• Claire Venus

Culture and Sustainability- why 'hybrid' events matter so much now

Communications in the cultural sector a few years back looked very different to right here and now.


We can now see and speak to our colleagues online at the touch of a button, we've learnt more about how to communicate with our audiences over video, we've brought content creation alive on multiple social media platforms and we've commissioned digital wizards to help us tell our stories.


We've thought and are continuing to think about accessibility and connection and keep striving to better our skills in this area.


So the age of working with people both in person or online or just online is most definitely here! It's always a joy to work with Berwick based illustrator Katie Chappell.


She's been really busy over the last couple of years working for companies all over the globe. I caught up with her over email recently after reading an article she wrote on the benefits of hybrid events.


I've personally commissioned her in partnership with cultural organisations and projects to illustrate live or record in graphic form and she always brings humour, fun and a bucket load of creativity to an event.


As us event producers have become more empowered around tech this last few years, we've been able to connect children in classrooms with the power of their ideas brought to life with illustrations on an iPad, note take in new ways, audio record, screen shot photos in video meetings... the list goes on.


Personally, I think the pandemic has given some of us more opportunity to learn and experiment with new forms of tech and what's more it's really exciting news for the environment - long may it continue!

(c) Katie Chappell, children participating in ideas generation Seahouses Primary School commissioned as part of a partnership with National Trust.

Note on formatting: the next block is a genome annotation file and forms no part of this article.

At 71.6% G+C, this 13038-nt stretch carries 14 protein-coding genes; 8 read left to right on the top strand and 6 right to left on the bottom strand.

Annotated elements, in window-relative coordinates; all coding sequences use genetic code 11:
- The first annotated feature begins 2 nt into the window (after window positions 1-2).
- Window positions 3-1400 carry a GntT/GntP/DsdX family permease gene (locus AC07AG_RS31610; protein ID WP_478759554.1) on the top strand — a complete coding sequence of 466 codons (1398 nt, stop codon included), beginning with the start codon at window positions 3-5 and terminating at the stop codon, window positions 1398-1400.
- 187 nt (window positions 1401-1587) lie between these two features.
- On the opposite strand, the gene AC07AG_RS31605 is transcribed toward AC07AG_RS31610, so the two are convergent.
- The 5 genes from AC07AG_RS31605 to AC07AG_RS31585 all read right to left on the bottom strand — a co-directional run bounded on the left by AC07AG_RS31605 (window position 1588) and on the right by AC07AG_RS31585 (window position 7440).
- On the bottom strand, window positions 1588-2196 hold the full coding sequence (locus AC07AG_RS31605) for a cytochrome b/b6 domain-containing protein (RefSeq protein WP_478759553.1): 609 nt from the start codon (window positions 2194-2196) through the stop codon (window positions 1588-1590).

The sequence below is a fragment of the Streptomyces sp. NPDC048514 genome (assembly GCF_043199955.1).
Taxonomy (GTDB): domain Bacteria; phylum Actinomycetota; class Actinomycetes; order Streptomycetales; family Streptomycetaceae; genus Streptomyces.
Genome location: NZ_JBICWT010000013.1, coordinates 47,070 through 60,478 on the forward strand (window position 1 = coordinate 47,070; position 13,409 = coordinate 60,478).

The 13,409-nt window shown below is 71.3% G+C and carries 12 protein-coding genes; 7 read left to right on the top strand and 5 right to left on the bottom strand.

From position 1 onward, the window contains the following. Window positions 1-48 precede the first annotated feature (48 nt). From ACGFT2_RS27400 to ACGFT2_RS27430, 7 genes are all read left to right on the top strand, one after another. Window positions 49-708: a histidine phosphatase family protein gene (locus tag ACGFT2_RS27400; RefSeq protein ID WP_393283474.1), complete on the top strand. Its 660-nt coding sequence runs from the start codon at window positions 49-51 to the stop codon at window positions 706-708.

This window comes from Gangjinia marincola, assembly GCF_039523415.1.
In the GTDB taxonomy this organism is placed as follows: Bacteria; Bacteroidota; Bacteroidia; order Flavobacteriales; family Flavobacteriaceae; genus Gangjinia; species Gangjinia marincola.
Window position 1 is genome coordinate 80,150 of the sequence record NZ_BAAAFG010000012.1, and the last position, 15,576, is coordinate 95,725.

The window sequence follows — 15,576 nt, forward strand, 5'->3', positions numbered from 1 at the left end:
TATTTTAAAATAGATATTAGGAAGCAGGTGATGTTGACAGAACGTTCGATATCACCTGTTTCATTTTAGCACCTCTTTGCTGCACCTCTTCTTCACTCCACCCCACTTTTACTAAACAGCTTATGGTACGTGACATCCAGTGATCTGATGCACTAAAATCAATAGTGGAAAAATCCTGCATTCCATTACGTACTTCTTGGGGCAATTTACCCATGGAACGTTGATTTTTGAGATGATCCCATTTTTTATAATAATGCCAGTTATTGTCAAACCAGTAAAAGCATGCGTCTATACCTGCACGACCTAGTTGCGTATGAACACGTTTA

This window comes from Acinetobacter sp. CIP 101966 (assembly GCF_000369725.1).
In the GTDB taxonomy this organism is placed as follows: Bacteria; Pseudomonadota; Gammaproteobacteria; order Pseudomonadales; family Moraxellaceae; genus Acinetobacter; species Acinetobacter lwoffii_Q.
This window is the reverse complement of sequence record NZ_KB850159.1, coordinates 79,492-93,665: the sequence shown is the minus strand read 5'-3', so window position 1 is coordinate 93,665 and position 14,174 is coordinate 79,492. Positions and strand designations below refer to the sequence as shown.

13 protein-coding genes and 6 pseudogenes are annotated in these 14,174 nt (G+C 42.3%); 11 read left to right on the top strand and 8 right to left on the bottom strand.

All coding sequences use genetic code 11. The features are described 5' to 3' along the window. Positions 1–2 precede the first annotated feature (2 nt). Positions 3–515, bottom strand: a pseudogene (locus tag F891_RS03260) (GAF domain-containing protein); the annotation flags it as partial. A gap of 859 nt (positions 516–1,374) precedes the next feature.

During one of the many UK lockdowns, I worked with Katie in a creative writing workshop for teachers as part of a freelance role with Woodhorn Museum.


Katie was tasked to bring characters to life and record the process of our zoom workshop with her illustration. It was the first time I consciously realised the power of visual note taking on both enthusiasm and creativity of our participants!

Over to Katie on her take on "hybrid events"


(c) Katie Chappel


Hybrid (a blend of in person and online events) can be flexible, bring mental health benefits and save our planet too.



On flexibility, Katie says;

The flexibility of a hybrid event means that attendees who live in rural locations can attend easily. Parents don’t have to worry about childcare. Carers can stay with their loved ones while attending.
Also, if you’re reaching a global audience, the joy of hybrid events is cross-country collaboration. We’ve never been so well connected.

Being based in rural Northumberland like Katie, I completely agree. I logged onto an event Northern Stage in Newcastle were running (both in person and online) for creatives a couple of weeks ago on a 'non work day' for 40 minutes while my daughter was napping. I felt connected and updated and with my current work schedule it was enough to "pop in".


On access Katie says;

Not all disabilities are visible. And not all events are accessible. Even if you’ve thought of everything for the in-person event, streaming online will make it even better.
Virtual events include SO many more people. You can also add live captions, translation, sign language, and visuals via live illustration or brilliant interesting PowerPoint slides. Over 60% of us are visual learners.

Read more of Katie's thoughts on hybrid events in her BRILLIANT BLOG here and check her top 10 reasons to keep thinking about hybrid events in your creative process, projects and work.

(c) Katie Chappel


Are you planning any hybrid events? We'd love to share your process and promote what you are doing so please drop us a line hello@culturenorthumberland.co.uk


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